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Moms Demand Action

Jennifer Rosen-Heinz speaks to more than 300 attendees at the monthly Moms Demand Action for Gun Sense meeting Thursday at St. Luke's Episcopal Church. The meeting had to be moved from Pinney Library when it became clear through social media that the attendees would exceed the library's capacity.

More than 300 people congregated Thursday evening at St. Luke’s Episcopal Church, filling the sanctuary to its fire code capacity. They weren’t there to worship. They were there to join the gun-control movement.

Moms Demand Action for Gun Sense formed in the wake of the shooting at an elementary school in Newtown, Connecticut, that left 20 students and six adults dead. The organization lobbies for stricter and universal background checks on gun purchases and gun control measures.

Sara Stephen, who has two young sons, ages 3 and 1, said she was motivated to attend the meeting following the Feb. 14 shooting at a Parkland, Florida, high school where 17 people were killed.

Stephen said for the last week she has been weighing whether to home school her children to keep them safe from gun violence or move to Canada, which has stricter gun laws.

“It’s so intimidating thinking of sending my kids to school,” she said.

Stephen was among the hundreds who came to the Moms Demand Action meeting for the first time.

The local group in Madison typically sees 20 to 30 people at monthly meetings, leader Jennifer Rosen-Heinz said. The original location for this month’s meeting was Pinney Library, but after interest on the group’s event page on Facebook more than tripled the library’s capacity, Rosen-Heinz said the church welcomed the group to have its meeting there.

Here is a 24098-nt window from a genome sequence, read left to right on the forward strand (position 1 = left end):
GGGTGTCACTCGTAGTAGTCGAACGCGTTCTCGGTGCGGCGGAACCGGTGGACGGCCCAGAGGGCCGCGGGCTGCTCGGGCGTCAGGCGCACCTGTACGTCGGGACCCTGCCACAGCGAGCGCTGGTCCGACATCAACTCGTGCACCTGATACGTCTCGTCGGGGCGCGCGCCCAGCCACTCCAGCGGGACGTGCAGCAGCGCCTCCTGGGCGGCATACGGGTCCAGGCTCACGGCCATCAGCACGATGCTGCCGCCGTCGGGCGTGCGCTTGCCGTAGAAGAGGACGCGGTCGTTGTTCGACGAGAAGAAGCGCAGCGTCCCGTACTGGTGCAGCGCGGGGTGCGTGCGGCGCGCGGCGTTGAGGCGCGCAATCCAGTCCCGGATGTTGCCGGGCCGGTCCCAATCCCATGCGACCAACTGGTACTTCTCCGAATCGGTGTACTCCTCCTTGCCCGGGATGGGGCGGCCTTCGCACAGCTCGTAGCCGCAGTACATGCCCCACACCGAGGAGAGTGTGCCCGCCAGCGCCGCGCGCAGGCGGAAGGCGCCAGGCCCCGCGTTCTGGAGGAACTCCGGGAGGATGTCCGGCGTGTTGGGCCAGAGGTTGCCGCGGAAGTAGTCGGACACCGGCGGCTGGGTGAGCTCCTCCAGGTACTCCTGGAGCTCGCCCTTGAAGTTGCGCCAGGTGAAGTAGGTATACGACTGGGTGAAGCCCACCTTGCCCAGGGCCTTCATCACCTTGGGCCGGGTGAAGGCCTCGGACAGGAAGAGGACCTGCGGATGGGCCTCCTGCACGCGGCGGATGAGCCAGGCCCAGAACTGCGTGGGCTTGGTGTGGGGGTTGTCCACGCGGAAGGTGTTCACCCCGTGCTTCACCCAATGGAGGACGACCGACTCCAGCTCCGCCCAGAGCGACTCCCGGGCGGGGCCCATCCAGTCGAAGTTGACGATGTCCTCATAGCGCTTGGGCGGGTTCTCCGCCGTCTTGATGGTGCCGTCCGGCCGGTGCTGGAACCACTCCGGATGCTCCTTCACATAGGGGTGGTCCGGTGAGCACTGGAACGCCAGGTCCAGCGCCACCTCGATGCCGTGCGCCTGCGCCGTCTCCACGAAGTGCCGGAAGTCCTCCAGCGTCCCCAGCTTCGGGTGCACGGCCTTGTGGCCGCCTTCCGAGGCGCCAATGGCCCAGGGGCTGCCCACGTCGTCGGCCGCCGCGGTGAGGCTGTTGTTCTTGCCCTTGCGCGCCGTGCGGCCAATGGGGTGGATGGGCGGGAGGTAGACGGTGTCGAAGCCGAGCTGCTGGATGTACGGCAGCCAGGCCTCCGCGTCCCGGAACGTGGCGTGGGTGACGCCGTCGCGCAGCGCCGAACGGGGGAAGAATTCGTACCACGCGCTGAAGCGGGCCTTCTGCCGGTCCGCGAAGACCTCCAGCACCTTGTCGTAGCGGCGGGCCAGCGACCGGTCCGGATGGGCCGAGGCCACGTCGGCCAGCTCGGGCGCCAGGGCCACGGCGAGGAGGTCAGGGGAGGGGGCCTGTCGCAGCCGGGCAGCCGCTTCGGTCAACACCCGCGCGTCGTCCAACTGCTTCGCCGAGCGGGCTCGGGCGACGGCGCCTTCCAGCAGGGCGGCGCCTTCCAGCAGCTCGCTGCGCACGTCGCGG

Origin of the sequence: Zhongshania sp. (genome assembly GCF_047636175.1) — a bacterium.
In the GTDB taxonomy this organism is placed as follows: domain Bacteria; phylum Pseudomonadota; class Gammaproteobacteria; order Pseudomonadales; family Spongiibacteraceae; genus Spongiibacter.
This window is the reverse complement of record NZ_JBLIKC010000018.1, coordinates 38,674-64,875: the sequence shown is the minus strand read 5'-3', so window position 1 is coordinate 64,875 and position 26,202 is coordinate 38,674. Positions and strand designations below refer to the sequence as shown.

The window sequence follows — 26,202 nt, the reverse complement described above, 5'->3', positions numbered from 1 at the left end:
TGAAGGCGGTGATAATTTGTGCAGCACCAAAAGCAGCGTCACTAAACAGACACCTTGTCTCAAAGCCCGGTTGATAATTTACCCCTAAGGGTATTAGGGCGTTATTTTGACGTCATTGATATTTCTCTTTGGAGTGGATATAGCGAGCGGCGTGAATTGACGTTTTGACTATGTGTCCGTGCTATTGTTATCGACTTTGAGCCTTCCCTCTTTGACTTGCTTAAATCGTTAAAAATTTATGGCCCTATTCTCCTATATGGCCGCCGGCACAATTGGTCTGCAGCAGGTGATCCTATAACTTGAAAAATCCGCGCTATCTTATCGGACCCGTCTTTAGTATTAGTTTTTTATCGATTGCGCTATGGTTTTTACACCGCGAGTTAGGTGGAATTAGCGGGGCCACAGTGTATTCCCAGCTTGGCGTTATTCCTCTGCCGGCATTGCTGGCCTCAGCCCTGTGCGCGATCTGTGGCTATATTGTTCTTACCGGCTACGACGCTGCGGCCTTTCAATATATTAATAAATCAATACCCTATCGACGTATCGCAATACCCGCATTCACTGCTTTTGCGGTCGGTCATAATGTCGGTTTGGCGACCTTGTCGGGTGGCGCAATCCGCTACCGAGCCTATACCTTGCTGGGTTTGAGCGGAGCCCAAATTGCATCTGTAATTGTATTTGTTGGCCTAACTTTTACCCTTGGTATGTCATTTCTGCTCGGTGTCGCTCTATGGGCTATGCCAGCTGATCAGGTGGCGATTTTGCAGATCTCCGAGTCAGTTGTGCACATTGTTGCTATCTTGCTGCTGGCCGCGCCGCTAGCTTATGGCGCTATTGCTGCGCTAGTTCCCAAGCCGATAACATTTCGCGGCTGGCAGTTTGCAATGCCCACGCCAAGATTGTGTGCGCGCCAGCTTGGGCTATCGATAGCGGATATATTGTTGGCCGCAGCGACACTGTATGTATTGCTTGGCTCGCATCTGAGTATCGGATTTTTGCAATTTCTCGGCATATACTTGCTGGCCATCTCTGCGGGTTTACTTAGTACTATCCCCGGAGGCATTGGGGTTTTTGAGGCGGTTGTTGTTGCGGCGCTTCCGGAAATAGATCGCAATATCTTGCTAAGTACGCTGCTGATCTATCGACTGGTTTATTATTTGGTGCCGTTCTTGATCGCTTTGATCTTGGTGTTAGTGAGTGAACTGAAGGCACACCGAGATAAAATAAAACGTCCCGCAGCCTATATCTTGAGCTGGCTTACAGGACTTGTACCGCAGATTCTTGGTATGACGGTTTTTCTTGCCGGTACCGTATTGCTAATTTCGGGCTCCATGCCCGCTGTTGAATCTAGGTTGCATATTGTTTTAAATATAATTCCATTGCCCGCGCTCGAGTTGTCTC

Rosen-Heinz said she doesn’t believe the recent surge of support for gun control will fade.

“Something about this is different,” she said. “The fact that this many people came out tonight, on a night where the weather is kind of iffy ... that to me is significant.”

Chris Krasovich, leader of the Wisconsin chapter of Moms Demand Action, said MDA will pursue a campaign to either get lawmakers on their side of the gun control debate or campaign to vote those lawmakers out of office. One of those steps is to identify politicians who take donations from the National Rifle Association, a major lobbyist for Second Amendment rights.

Rosen-Heinz said while talking to the crowd that Moms Demand Action has gun-owning members and even NRA members among its ranks.

“There’s this common conception that everyone who’s talking about common sense gun legislation is wanting to round up everyone’s guns and throw them in a big bonfire and overturn the Second Amendment,” Rosen-Heinz said. “Our organization respects the Second Amendment. We just want reasonable responsibility tied to the right.”

Along with lobbying for government action, Moms Demand Action also hosts events and information sessions to raise gun safety awareness, such as the importance of locking guns in safes to prevent thefts or access by children.

Jim Nosal knows the pain of losing someone to gun violence. His daughter Caroline was shot and killed just over two years ago by former Metro Mart co-worker Christopher O’Kroley, who had blamed her for his firing.

Since his daughter’s death, Nosal said he has worked with advocacy groups and spoken with politicians regularly.

“I can’t not do this because every morning I wake up and realize my daughter won’t be there,” Nosal said.

Nosal said he was optimistic that the large turnout will last.

“I’m hoping that people will get it that we can change things,” Nosal said.

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Shelley K. Mesch is a general assignment reporter for the Wisconsin State Journal. She earned a degree in journalism from DePaul University.